A month ago, we were all deeply concerned by the fate of a number of vulnerable girls who had fallen prey to a group of predatory men while living in care. The system had failed these girls badly. Institutional concerns with the way race factored into the case had seemingly led to failures of policing over a number of years. It was widely felt that a separate political decision, which had little or nothing to do with the actions or lives of these girls had been allowed to impede the state’s duty of care to them.
Yesterday, David Cameron threw these girls, and thousands of young people like them, to the wolves. And the same newspapers that were so horrified by the way these children had been let down cheered along.
One third of former looked after children in England are not in employment, education or training. Half have fewer than 5 G.C.S.Es. The system is clearly failing them as children and failing them in their journey into adulthood. But it seems that once you’re entitled to more than 15 candles on your birthday cake, vulnerable instantly mutates into feckless. 16 and low paid? You’re on your own.
Of course,we there is plenty that could be done to help these young people and millions like them without increasing the Housing Benefit bill one iota. In fact, it would dramatically reduce that bill. The money is rarely seen by the tenants themselves, or not for long as it is really a benefit for landlords.
If the government moved to regulate the private rented sector, then out-of-control rents could be lowered and tenure could be changed to ensure the stability young people (all people really) need to build a life and work towards their futures. At the moment, you are more protected by regulation in a minicab or the supermarket than you are in your own home. There are no incentives for landlords to behave in ways that would cool down the over-heated market, or to provide long-term housing solutions that work for both parties.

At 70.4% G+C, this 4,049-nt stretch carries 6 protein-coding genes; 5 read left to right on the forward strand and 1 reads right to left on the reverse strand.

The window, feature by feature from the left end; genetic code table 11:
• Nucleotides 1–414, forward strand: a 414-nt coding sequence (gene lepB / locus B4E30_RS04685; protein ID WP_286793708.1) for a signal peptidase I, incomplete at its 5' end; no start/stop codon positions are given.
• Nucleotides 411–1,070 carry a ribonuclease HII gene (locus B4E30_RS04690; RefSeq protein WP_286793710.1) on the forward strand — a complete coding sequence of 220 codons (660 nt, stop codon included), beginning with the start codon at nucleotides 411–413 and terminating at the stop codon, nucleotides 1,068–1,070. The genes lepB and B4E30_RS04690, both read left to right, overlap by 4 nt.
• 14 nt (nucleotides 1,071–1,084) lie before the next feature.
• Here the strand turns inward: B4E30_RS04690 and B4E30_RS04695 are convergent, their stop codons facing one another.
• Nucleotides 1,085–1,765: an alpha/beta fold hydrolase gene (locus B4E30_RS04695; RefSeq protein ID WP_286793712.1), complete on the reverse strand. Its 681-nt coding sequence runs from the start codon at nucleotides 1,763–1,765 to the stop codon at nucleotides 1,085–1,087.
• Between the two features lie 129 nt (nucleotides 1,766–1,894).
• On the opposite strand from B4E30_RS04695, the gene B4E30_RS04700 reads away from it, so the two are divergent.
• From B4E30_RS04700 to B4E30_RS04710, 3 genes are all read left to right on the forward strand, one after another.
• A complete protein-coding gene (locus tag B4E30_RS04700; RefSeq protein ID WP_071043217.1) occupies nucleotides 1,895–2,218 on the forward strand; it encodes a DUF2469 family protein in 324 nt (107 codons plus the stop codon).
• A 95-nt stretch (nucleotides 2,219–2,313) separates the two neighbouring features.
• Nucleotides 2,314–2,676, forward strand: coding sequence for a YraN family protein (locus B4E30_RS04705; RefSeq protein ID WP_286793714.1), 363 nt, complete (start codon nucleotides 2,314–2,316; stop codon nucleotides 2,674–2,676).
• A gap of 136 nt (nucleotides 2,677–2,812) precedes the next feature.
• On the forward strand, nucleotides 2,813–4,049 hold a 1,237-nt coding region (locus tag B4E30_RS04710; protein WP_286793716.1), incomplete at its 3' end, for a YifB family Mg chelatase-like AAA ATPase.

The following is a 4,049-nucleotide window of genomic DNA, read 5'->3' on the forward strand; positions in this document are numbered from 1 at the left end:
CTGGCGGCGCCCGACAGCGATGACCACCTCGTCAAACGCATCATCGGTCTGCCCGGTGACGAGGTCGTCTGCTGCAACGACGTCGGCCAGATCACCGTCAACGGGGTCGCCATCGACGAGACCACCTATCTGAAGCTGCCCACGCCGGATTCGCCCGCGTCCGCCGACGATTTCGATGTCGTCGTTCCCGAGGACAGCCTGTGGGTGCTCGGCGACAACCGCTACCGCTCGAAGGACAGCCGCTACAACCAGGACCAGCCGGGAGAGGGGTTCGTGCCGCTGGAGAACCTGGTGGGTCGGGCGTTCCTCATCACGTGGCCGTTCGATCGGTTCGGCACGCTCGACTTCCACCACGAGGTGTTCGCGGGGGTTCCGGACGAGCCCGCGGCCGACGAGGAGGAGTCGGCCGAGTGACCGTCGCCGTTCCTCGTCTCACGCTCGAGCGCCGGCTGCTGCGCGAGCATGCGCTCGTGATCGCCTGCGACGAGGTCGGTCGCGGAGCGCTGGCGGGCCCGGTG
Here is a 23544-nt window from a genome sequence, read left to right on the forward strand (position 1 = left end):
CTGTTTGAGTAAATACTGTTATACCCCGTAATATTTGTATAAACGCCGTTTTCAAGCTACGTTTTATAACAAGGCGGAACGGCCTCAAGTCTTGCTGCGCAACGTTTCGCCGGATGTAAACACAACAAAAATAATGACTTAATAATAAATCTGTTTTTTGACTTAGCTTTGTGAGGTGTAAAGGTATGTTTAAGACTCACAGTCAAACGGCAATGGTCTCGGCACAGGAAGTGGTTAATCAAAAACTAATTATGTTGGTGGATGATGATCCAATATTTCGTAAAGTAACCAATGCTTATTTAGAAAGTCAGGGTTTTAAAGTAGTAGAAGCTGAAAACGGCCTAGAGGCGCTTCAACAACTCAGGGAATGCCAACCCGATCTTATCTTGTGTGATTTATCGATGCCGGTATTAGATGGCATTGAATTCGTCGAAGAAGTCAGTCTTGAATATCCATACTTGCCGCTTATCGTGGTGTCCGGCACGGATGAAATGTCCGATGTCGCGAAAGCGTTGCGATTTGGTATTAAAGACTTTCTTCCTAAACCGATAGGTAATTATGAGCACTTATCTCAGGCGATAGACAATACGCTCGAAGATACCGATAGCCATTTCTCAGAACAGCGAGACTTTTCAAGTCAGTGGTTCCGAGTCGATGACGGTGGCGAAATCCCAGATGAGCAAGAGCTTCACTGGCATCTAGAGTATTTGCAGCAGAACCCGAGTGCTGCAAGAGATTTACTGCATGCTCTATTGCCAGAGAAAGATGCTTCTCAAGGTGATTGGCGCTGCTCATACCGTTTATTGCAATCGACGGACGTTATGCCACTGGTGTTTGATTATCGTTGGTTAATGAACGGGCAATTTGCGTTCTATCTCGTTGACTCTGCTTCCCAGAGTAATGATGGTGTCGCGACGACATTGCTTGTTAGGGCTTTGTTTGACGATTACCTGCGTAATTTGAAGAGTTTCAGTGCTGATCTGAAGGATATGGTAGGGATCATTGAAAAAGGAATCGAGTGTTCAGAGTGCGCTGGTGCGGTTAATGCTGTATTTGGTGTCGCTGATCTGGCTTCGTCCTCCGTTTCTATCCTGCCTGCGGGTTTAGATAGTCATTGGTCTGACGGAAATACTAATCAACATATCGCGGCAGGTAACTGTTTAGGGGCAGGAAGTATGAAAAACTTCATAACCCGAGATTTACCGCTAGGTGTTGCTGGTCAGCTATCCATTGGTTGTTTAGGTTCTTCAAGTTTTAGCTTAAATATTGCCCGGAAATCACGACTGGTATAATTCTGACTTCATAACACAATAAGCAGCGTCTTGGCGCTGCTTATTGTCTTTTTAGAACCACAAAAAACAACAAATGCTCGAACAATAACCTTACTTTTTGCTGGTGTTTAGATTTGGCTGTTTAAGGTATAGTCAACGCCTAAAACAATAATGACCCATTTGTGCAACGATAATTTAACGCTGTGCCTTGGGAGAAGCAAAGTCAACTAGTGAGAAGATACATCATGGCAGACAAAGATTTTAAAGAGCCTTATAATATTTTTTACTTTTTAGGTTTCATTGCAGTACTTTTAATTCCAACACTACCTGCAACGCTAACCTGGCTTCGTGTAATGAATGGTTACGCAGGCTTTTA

But this government will never do that. They are ideologically wedded to the freest of all possible markets, and the consequences be damned. Even though that free market is being over-heated by state inactivity and funded by taxpayers money in the form of housing benefit paying inflated rents. Once again a political decision, which has little to so with the lives of actions of the young people it affects is impeding the state in its duty of care to its citizens.
The ink on the government’s huge and hugely controversial Welfare Reform Act is not even dry. Some of the changes are less than a few months old. Some of the biggest and most difficult changes have not yet come into force and won’t until early next year. The government have not yet started receiving the savings they are expecting, and have no idea yet what the impact of these changes will be.
So why has David Cameron chosen now to start kicking down? This too is largely a political decision not based on the needs or actions of the young people he’s kicking, feckless or otherwise. He reads the same polling I do, and he knows that kicking benefit claimants and continuing myths about their fecklessness is popular with an electorate in the process of falling out of love with him. He needed some red meat for his own backbenchers as he enters a legislative period fraught with danger for the Tory leader, and he threw them the bone of benefit “scroungers”. He must know he’s messed up Tory detoxification to such an extent that it is no longer a viable play, so now we have tough Tories, and he knows that plays well and is a trap for Labour.
Labour can have a decent narrative on welfare. One that brings down the overall bill without doing so at the expense of the poor and vulnerable, but it will have to be at the expense of the well-financed landlord lobby. Interventionist policies would be required at several different levels, something Labour showed little attitude for while in government. It’s a much harder political sell than simply following the established narrative of “dealing” with the “feckless”.
There are signs that the courage to do this may exist. For the sake of those young girls in Rochdale and thousands of vulnerable young boys and girls like them, I hope it does.